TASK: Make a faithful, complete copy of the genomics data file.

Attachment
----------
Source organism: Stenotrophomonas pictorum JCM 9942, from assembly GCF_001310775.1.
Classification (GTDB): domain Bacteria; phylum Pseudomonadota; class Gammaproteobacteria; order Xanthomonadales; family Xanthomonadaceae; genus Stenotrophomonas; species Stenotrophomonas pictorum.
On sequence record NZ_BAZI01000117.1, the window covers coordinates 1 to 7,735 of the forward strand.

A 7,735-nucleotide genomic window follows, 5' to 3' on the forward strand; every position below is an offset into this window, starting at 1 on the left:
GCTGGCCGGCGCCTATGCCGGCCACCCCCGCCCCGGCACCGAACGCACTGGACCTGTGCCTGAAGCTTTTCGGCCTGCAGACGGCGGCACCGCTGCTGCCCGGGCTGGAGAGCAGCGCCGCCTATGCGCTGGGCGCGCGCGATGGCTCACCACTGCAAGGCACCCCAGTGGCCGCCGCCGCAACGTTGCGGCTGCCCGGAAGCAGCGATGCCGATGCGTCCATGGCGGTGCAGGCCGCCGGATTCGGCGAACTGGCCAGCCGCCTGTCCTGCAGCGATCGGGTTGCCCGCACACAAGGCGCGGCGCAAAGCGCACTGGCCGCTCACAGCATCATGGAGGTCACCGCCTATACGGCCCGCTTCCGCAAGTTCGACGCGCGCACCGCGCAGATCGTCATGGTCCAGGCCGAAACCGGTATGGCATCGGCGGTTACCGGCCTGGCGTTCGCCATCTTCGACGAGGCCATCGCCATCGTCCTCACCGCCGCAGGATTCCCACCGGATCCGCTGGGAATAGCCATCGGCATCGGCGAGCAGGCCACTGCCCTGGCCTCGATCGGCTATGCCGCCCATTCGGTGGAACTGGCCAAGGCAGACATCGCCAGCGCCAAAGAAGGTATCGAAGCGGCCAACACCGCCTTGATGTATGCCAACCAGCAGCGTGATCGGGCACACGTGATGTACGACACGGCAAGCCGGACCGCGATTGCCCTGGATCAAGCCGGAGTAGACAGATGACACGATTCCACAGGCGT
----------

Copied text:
Source organism: Stenotrophomonas pictorum JCM 9942, from assembly GCF_001310775.1.
Classification (GTDB): domain Bacteria; phylum Pseudomonadota; class Gammaproteobacteria; order Xanthomonadales; family Xanthomonadaceae; genus Stenotrophomonas; species Stenotrophomonas pictorum.
On sequence record NZ_BAZI01000117.1, the window covers coordinates 1 to 7,735 of the forward strand.

A 7,735-nucleotide genomic window follows, 5' to 3' on the forward strand; every position below is an offset into this window, starting at 1 on the left:
GCTGGCCGGCGCCTATGCCGGCCACCCCCGCCCCGGCACCGAACGCACTGGACCTGTGCCTGAAGCTTTTCGGCCTGCAGACGGCGGCACCGCTGCTGCCCGGGCTGGAGAGCAGCGCCGCCTATGCGCTGGGCGCGCGCGATGGCTCACCACTGCAAGGCACCCCAGTGGCCGCCGCCGCAACGTTGCGGCTGCCCGGAAGCAGCGATGCCGATGCGTCCATGGCGGTGCAGGCCGCCGGATTCGGCGAACTGGCCAGCCGCCTGTCCTGCAGCGATCGGGTTGCCCGCACACAAGGCGCGGCGCAAAGCGCACTGGCCGCTCACAGCATCATGGAGGTCACCGCCTATACGGCCCGCTTCCGCAAGTTCGACGCGCGCACCGCGCAGATCGTCATGGTCCAGGCCGAAACCGGTATGGCATCGGCGGTTACCGGCCTGGCGTTCGCCATCTTCGACGAGGCCATCGCCATCGTCCTCACCGCCGCAGGATTCCCACCGGATCCGCTGGGAATAGCCATCGGCATCGGCGAGCAGGCCACTGCCCTGGCCTCGATCGGCTATGCCGCCCATTCGGTGGAACTGGCCAAGGCAGACATCGCCAGCGCCAAAGAAGGTATCGAAGCGGCCAACACCGCCTTGATGTATGCCAACCAGCAGCGTGATCGGGCACACGTGATGTACGACACGGCAAGCCGGACCGCGATTGCCCTGGATCAAGCCGGAGTAGACAGATGACACGATTCCACAGGCGT